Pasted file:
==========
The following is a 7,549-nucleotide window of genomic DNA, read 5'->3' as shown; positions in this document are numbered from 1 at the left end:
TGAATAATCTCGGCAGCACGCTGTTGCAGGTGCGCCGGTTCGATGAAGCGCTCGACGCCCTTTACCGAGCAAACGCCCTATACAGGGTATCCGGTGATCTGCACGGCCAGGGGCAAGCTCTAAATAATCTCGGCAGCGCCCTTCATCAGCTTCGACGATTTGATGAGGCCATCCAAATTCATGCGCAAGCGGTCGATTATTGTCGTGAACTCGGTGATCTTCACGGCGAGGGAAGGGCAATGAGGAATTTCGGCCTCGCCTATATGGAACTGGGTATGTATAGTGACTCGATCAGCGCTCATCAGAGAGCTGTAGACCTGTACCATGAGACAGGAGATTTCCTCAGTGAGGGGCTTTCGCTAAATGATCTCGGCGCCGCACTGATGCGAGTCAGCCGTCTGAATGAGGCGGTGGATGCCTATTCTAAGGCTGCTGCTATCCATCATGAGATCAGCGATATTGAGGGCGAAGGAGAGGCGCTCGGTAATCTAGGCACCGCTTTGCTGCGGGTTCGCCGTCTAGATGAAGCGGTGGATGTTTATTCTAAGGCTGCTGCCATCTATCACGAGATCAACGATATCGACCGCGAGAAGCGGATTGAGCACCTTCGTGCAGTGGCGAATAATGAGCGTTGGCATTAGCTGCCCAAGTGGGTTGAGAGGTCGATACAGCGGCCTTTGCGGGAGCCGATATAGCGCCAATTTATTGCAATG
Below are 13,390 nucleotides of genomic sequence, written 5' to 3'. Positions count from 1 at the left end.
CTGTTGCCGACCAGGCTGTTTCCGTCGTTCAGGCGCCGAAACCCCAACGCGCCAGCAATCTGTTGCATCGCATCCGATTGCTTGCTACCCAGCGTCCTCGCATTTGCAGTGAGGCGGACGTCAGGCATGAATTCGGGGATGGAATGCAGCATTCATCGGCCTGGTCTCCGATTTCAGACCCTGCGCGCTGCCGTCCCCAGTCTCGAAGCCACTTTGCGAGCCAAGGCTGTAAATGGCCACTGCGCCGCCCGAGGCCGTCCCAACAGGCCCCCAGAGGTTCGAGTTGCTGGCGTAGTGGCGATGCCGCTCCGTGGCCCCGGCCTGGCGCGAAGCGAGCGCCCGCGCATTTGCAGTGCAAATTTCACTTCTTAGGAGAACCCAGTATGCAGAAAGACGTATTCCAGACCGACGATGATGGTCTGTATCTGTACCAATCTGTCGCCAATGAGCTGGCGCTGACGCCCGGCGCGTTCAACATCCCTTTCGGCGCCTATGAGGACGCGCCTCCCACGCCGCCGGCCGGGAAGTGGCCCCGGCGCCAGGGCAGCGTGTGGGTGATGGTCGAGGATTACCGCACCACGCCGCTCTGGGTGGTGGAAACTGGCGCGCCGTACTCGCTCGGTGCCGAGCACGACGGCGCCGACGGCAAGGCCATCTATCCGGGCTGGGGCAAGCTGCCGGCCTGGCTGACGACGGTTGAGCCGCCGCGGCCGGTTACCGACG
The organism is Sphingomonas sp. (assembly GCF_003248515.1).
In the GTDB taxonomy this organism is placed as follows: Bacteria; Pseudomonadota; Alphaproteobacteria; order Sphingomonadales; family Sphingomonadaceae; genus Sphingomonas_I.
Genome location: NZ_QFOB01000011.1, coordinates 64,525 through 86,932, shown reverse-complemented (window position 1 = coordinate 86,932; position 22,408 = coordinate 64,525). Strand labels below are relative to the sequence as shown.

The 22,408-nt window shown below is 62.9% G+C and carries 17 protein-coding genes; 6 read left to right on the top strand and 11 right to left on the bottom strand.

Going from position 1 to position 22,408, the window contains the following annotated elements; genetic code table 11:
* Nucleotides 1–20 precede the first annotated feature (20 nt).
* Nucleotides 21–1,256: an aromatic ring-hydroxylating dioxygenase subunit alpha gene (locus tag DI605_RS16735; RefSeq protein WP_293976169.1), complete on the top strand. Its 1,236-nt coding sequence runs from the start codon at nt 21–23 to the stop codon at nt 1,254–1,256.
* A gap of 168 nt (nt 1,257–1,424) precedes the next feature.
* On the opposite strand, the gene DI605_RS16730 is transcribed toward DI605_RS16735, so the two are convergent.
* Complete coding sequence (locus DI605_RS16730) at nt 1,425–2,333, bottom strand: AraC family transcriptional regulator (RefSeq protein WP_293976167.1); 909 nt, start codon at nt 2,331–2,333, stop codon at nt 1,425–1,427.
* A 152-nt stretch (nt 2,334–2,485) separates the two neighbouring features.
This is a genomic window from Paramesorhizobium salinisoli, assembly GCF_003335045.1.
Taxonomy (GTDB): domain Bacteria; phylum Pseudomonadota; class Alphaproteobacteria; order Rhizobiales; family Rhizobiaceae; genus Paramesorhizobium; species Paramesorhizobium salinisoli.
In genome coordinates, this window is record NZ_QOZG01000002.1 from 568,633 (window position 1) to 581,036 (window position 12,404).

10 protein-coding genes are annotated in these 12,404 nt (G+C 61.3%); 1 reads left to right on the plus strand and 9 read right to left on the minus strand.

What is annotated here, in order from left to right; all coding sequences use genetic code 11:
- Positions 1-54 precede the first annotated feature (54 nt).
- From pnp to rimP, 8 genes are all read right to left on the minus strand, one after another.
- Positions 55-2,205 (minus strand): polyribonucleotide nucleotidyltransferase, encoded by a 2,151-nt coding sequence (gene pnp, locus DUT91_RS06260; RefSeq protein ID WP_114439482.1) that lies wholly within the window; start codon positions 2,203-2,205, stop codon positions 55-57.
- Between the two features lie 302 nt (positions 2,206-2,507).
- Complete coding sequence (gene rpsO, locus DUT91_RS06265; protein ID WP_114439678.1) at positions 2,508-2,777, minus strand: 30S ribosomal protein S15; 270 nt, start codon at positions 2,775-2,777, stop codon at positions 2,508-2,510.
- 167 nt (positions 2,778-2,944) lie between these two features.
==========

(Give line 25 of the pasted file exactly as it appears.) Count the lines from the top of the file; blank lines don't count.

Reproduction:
- Complete coding sequence (gene rpsO, locus DUT91_RS06265; protein ID WP_114439678.1) at positions 2,508-2,777, minus strand: 30S ribosomal protein S15; 270 nt, start codon at positions 2,775-2,777, stop codon at positions 2,508-2,510.